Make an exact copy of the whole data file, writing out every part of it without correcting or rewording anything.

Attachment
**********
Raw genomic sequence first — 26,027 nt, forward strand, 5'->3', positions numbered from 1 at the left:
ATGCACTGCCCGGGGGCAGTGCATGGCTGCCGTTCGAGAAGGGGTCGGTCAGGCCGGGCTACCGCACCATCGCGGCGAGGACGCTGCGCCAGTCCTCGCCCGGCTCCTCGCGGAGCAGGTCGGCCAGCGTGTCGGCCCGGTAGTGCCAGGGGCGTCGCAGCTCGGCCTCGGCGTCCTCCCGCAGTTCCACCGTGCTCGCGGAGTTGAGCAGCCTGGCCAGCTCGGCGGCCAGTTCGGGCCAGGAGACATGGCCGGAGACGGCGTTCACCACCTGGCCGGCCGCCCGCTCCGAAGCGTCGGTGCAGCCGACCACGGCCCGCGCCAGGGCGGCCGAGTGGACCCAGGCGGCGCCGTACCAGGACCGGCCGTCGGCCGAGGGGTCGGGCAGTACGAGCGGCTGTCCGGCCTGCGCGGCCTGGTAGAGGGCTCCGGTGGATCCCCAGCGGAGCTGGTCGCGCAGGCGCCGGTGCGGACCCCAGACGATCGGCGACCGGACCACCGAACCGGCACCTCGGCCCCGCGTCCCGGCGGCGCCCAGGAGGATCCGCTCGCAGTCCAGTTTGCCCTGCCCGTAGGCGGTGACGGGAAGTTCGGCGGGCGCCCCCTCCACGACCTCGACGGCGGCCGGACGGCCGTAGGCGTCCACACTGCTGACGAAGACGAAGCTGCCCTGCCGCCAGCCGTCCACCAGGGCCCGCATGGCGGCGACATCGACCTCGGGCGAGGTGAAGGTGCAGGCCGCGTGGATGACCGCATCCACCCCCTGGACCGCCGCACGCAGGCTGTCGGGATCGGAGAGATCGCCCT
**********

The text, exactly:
Raw genomic sequence first — 26,027 nt, forward strand, 5'->3', positions numbered from 1 at the left:
ATGCACTGCCCGGGGGCAGTGCATGGCTGCCGTTCGAGAAGGGGTCGGTCAGGCCGGGCTACCGCACCATCGCGGCGAGGACGCTGCGCCAGTCCTCGCCCGGCTCCTCGCGGAGCAGGTCGGCCAGCGTGTCGGCCCGGTAGTGCCAGGGGCGTCGCAGCTCGGCCTCGGCGTCCTCCCGCAGTTCCACCGTGCTCGCGGAGTTGAGCAGCCTGGCCAGCTCGGCGGCCAGTTCGGGCCAGGAGACATGGCCGGAGACGGCGTTCACCACCTGGCCGGCCGCCCGCTCCGAAGCGTCGGTGCAGCCGACCACGGCCCGCGCCAGGGCGGCCGAGTGGACCCAGGCGGCGCCGTACCAGGACCGGCCGTCGGCCGAGGGGTCGGGCAGTACGAGCGGCTGTCCGGCCTGCGCGGCCTGGTAGAGGGCTCCGGTGGATCCCCAGCGGAGCTGGTCGCGCAGGCGCCGGTGCGGACCCCAGACGATCGGCGACCGGACCACCGAACCGGCACCTCGGCCCCGCGTCCCGGCGGCGCCCAGGAGGATCCGCTCGCAGTCCAGTTTGCCCTGCCCGTAGGCGGTGACGGGAAGTTCGGCGGGCGCCCCCTCCACGACCTCGACGGCGGCCGGACGGCCGTAGGCGTCCACACTGCTGACGAAGACGAAGCTGCCCTGCCGCCAGCCGTCCACCAGGGCCCGCATGGCGGCGACATCGACCTCGGGCGAGGTGAAGGTGCAGGCCGCGTGGATGACCGCATCCACCCCCTGGACCGCCGCACGCAGGCTGTCGGGATCGGAGAGATCGCCCT